Came across a Leonard Cohen quote/life philosophy this morning that resonated deeply with me.
This is part of a conversation he was having with a friend.
He is well known for his many romantic entanglements as well as a complete inability to commit. So the following could be rationalization on his part.
Or it could be truth.
"Look, here's what I know: marriage is the hardest spiritual practice in the world. People wonder how anybody can sit on Mt. Baldy (Editor's note - a severe and strict Buddhist retreat where Cohen spent five years of his life at the height of his fame) for hours on end, weeks, months even, but it's nothing compared to marriage. If you're really there, really present for marriage, it's self-reflection twenty four/seven. In other words who you are is reflected back to you in the mirror of your marriage partner, daily, minute by minute, hour by hour. Who can take that?"
I see truth.
When you spend your life with another human being there is a mutual responsibility to function at your highest, to do the best you can possibly do, to achieve the end result of a harmonious and fulfilling life.
Life is a precious gift. Marriage partners need to work together to make the most of this gift, to elevate it and celebrate it at the highest possible level.
This is next to impossible. In fact I believe that one of the reasons that love dies is through the failure of one or both partners to achieve at the level of their potential. Bitterness sets in, resentment sets in, petty human reactions take over and there is bickering, anger, broken hearts and suffocated souls.
The mirror can also act in a positive way when one partner is busy underachieving.
In pure honesty I can tell you that I feel like a disappointment to Carol minute by minute, hour by hour. I see myself as a failure (up to now - I am not done yet) so therefore I see and feel that failure reflected in our life together.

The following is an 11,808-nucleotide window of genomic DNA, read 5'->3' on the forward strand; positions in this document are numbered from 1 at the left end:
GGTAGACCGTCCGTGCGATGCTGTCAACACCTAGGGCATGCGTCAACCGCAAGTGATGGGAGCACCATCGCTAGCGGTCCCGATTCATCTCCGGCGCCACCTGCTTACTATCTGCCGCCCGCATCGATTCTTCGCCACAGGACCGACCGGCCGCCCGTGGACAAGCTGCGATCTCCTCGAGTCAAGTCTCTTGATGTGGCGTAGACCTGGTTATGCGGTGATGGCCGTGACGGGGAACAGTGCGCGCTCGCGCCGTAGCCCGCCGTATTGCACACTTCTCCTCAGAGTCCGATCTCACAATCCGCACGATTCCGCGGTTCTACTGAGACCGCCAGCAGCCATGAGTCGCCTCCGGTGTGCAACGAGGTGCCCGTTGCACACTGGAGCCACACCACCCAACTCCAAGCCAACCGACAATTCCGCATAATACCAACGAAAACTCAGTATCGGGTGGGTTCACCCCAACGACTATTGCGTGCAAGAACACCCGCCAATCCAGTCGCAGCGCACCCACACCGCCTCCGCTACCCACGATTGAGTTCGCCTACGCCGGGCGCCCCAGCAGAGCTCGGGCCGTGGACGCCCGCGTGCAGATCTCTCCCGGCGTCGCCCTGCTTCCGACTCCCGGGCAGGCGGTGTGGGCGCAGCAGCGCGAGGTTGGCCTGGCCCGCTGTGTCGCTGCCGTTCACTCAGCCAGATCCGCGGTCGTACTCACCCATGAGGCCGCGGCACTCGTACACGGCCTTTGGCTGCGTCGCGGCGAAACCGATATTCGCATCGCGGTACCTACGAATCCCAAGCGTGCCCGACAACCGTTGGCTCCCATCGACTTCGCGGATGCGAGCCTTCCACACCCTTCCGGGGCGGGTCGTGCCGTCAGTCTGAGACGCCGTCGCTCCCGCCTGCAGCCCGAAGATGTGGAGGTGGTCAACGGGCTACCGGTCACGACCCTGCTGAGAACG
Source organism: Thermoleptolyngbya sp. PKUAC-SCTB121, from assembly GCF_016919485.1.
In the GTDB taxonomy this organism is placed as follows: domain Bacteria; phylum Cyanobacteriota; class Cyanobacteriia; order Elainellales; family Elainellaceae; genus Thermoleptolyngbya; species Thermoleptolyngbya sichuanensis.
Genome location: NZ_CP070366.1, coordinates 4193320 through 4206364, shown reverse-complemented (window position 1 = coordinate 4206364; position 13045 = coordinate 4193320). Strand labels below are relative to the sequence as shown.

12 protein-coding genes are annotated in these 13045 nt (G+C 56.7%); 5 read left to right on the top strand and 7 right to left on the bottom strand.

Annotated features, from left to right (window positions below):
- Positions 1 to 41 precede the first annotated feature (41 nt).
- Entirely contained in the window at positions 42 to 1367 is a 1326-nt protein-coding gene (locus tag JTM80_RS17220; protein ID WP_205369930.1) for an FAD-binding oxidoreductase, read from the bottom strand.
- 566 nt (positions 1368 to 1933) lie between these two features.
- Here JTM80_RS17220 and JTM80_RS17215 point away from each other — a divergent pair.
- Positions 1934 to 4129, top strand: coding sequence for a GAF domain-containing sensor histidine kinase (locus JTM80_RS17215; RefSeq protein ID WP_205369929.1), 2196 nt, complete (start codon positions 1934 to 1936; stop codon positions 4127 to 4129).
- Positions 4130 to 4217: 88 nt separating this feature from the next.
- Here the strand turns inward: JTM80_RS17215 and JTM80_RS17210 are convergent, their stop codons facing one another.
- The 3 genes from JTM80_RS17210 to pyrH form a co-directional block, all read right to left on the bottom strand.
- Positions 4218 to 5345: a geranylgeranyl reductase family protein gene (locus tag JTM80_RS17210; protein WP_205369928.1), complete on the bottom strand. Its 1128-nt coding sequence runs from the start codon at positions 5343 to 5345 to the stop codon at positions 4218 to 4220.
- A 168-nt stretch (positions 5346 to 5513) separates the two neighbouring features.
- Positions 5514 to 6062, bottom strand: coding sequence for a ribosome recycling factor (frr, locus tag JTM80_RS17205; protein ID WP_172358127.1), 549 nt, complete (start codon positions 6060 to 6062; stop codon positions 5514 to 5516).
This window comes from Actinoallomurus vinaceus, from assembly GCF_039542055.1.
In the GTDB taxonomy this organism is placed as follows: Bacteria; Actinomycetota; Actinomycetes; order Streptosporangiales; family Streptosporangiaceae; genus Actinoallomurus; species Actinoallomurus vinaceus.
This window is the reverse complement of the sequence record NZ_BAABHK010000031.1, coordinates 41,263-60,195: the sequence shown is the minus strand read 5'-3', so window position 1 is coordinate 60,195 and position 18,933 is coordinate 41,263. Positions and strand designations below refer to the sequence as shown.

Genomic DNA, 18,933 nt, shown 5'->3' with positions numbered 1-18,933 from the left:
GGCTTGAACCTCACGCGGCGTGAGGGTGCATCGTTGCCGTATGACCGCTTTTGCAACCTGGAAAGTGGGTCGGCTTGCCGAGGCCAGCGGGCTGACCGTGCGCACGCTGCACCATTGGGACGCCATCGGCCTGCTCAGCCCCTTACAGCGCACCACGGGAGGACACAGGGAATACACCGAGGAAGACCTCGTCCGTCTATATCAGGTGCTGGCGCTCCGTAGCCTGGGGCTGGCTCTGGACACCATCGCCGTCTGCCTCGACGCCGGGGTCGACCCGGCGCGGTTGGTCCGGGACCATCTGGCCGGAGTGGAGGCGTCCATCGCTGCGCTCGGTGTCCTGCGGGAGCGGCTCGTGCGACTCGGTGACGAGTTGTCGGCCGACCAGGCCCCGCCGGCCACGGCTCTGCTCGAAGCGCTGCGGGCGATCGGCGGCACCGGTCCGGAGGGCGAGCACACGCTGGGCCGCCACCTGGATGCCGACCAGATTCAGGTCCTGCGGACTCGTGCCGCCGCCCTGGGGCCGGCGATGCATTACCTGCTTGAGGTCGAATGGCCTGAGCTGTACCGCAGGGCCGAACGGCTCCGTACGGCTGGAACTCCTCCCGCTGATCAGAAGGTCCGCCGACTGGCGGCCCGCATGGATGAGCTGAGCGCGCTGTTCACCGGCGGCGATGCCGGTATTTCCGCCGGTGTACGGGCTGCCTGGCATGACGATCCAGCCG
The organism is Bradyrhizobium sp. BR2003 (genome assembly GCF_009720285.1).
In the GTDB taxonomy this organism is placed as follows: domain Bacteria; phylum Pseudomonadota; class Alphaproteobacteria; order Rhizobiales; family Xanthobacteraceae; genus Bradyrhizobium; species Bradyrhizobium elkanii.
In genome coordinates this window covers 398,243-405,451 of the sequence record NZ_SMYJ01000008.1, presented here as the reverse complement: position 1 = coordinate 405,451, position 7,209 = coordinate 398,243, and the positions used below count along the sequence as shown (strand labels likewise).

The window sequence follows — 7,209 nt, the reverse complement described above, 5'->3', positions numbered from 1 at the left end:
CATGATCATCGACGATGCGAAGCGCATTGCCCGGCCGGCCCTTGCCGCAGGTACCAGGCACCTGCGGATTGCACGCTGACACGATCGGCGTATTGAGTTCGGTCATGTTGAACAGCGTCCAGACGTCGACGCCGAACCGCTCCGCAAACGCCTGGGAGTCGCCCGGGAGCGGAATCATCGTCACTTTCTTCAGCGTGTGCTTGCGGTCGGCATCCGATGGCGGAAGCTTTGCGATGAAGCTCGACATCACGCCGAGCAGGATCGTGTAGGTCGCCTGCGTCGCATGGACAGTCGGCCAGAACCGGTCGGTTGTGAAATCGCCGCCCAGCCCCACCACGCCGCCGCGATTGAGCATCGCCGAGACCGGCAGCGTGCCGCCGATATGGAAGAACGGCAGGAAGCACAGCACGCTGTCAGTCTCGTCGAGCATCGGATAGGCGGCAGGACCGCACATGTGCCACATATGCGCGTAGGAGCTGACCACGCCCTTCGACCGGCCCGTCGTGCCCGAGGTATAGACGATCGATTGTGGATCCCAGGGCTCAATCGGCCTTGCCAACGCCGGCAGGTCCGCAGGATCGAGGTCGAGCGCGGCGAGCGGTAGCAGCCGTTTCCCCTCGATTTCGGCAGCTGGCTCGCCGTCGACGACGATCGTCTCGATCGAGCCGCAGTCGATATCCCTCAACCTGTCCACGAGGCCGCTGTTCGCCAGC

Carol does not express that to me, she does not even do it through body language or attitude, but I believe it is there.
She could not possibly have said to herself when she committed to me: "Wow, I hope when I am sixty one we are struggling together financially and that Joe is floundering around trying to figure out what the hell to do with and about his life."
I hypothesize at times what I would do with my life right now if I was not married. I think I would find the cheapest apartment around, live as simply as I could to remove all financial pressure, so I could devote all my time and energy to writing and self-analysis.
That would never happen.
If I was on my own my intentions would be as I described them, but I know the reality is that I would end up floating down whiskey river and good time alley, bar stool by bar stool in every blues joint and broken down bar until I had succeeded in pissing my life away.
I am committed to this marriage and I love Carol.
I do not want to let her down any more than I already have. I still believe that I will make something out of myself even at this late hour, and other than to satisfy my own ego the major motivating factor is to make Carol feel proud of me.
This is the positive side to the marriage mirror.
We have a life together. Whether it is true of not I believe I have not kept up my side of the bargain.
Because of that our life is less than it could be.
I refuse to give up and the biggest reason for that is that I have Carol by my side.
The reflection from that mirror hurts me but it also motivates me.
That is not a bad balance.